elongation of peptide. Peptides were cleaved from the resin by shown in Fig. 1. Inhibition of binding increased with increasing
1 M HCl in glacial acetic acid. O-Benzyl groups were removed chain length. The shortest COOH-terminal peptide tested, a
by HBr gas in trifluoroacetic acid containing anisole. Thus, the tetrapeptide (not shown in Fig. 1), yielded immunoreactivity
peptides produced from this series contain COOH-terminal equivalent to 5.9 ng of hCG-CRll9 per ,ug of the peptide. The
S-methylcysteinyl amide. Arginine is in the form of N-nitro- immunoreactivity reached a plateau at the pentadecapeptide.
guanidinoarginine. S-Methylcysteinyl amide residue was not These data were interpreted to indicate that any peptide in
included in the counting of chain length as shown in Fig. 1. which as few as four and as many as 15 of the COOH-terminal
Amino acid analyses of the synthetic peptides yielded compo- amino acid residues of hCGJ subunit were available for anti-
sitions expected from the respective sequences. genic recognition would be reactive in this radioimmunoassay
Antisera. (A) Anti-hCG Serum (H80). Antiserum H80 was system. Furthermore, peptide chains elongated beyond these
generated in a rabbit immunized with hCG-CR1l9 by the initial 15 amino acid residues would be indistinguishable by this
method of Vaitukaitis et al. (15). At a tube dilution of 1:75,000, assay. In contrast, these synthetic peptides were not immuno-
it bound 25-30% of trace quantities of 125I-hLH or 125I-hCG reactive with the Sb6 anti-hCBf serum or the H80 anti-hCG
and less than 2% of 125I-hFSH. When this serum was reacted serum assay systems.
with trace quantities of 125I-hLH, 50% inhibition of binding To test this interpretation further, the antigenic potency of
required 200 ng of hLH (1IRP-pituitary) and 10.6 ng of S-carboxymethyl-hCGB subunit, S-carboxamidomethyl-hCG13
hFSH/hLH (LER 1966). Up to 25 ng of human thyrotropin subunit, hCG# subunit, and hCG were compared. Results are
Medical Sciences: Chen et al. Proc. Natl. Acad. Sci. USA 73 (1976) 2887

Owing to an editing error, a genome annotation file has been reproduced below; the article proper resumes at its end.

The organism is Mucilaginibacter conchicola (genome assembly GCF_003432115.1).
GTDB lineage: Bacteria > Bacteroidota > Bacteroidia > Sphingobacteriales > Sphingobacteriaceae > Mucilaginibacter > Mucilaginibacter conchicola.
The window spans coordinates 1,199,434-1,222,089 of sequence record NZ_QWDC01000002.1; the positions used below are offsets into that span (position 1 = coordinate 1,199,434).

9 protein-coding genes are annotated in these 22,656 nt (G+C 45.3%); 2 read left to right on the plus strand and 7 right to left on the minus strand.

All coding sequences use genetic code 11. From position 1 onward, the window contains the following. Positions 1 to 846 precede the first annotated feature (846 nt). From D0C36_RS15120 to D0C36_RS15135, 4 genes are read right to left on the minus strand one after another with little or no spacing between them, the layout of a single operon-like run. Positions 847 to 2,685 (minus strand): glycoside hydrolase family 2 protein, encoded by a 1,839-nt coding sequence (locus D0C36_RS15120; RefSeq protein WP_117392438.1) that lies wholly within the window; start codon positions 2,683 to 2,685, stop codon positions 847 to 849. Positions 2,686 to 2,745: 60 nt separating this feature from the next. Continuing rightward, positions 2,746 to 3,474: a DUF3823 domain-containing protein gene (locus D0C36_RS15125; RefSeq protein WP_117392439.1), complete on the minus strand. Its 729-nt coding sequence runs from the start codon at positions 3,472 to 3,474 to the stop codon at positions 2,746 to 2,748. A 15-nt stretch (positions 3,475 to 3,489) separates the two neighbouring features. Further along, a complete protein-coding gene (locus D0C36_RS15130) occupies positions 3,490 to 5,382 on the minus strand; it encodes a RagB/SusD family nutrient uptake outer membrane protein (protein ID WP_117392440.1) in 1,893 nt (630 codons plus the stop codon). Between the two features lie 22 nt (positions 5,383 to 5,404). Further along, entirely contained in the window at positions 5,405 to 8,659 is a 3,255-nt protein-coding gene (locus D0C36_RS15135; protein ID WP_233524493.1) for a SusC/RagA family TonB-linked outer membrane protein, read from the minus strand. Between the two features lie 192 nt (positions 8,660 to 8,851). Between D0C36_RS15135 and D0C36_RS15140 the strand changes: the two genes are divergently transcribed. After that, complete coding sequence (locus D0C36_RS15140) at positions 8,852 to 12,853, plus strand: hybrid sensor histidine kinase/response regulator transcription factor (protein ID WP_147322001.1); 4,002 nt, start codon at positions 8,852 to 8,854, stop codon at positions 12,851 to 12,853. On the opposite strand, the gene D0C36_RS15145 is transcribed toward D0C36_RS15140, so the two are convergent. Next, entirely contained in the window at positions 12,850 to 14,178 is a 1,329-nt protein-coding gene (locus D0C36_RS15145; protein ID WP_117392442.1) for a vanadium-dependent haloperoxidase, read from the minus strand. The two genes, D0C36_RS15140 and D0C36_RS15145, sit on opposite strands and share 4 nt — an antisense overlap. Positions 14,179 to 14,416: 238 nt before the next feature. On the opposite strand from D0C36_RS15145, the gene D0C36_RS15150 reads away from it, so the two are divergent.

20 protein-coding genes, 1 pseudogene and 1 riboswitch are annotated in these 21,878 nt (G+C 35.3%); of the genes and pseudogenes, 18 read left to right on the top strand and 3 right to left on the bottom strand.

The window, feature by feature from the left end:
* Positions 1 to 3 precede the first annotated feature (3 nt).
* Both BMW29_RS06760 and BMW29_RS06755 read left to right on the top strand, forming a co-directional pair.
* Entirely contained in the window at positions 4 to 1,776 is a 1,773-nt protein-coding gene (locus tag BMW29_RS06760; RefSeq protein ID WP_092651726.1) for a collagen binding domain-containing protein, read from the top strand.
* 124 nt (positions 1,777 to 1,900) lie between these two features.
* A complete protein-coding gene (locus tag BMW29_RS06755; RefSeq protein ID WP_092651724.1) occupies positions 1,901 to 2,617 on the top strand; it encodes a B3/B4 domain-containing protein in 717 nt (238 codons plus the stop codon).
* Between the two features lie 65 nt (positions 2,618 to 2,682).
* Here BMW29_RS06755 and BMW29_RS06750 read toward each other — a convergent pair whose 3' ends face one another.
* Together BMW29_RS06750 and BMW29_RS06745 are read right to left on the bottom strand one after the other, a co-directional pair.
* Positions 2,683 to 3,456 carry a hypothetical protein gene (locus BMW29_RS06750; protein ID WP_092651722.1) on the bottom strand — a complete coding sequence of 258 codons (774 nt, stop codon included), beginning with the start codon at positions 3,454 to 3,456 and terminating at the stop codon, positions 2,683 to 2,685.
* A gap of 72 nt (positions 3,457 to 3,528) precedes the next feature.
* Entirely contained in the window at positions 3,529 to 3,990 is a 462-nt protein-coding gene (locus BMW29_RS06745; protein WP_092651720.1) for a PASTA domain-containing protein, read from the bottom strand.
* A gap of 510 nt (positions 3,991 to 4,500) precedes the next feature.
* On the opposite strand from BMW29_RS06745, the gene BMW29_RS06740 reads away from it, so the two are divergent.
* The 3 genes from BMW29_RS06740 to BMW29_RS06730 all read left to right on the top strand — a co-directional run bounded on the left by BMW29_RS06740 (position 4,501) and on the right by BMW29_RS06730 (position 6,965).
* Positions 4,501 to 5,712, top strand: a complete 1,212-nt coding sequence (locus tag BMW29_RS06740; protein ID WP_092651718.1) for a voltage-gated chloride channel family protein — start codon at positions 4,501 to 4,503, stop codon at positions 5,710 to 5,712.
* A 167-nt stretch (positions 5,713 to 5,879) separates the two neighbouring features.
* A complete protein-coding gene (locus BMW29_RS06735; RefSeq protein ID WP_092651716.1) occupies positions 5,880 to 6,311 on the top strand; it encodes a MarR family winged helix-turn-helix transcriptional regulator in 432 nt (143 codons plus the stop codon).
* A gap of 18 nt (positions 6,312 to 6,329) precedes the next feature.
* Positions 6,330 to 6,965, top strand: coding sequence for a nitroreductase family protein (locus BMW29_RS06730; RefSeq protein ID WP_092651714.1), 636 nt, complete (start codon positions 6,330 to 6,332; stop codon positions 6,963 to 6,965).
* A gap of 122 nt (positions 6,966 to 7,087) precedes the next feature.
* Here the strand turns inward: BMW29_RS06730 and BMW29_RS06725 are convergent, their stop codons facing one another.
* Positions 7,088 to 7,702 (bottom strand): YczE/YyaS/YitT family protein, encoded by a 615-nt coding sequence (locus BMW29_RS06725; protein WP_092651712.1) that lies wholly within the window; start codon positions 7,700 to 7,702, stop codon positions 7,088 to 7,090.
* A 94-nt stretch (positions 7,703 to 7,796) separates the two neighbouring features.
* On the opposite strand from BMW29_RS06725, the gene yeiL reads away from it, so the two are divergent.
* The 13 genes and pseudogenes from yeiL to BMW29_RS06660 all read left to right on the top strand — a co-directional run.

hCGj3 were accessible for recognition under these assay con-


ditions. It was therefore surprising to observe that four prepa-
rations of postmenopausal urine extracts: (1) Pergonal (lot PR
I 2168), (2) first international standard for urinary FSH/LH
1IC0

I I (ICSH), (3) second international reference preparation of


human menopausal gonadotropins, and (4) an acetone pre-
cipitate of pooled postmenopausal nuns' urine, none of which
extracts were expected to contain hCG or hCG,3, all completely
inhibited binding of tracer hCG with dose-response curves
cL
0 parallel to that for purified hCG (Fig. 2). In addition, two pi-
0.
uLJ
0.
tuitary extracts, the first international reference preparation
c
for bioassays of pituitary FSH/LH (1 IRP) and LER 1966, gave
rise to similar dose-response curves. Furthermore, potency
z 1.0
estimates based upon these dose-response curves were not
ui
0
a
I consistently related to the LH biological activity of these
preparations, suggesting that the hLH and apparent 4-15
u
(2 COOH-terminal amino acid hCGI3 immunoreactivities varied
.C) independently.
0,
c It should also be emphasized that neither Sb6 anti-hCGGB
serum nor H80 anti-hCG serum showed immunocrossreactivity
0.11I toward S-carboxymethyl- on S-carboxamidomethyl-hCGf,
indicating that antigen binding sites are dependent on con-
formation. Although to a lesser degree than was observed in the
H93 assay, immunopotency estimates by Sb6 assay of those
same preparations shown on Fig. 2 were not consistently related
to hLH biological activity. Estimates by H80 assay showed
much more consistency with hLH biopotency. These findings
L indicate that specificity of the Sb6 antiserum lies in the struc-
0 2 4 6 8 10 12 14 16 18
CHAIN LENGTH
20 22 24 26 28 tural characteristics of hCG,3 which are distinguishable from
b esefS d--;
HOOC Gin Pro Le. Ile Pro Thr Asp Se,Pro Giv Pro Leu Arg Set Pro Set Pro Left Se, Pro Pro Pro A
hLH,
quence.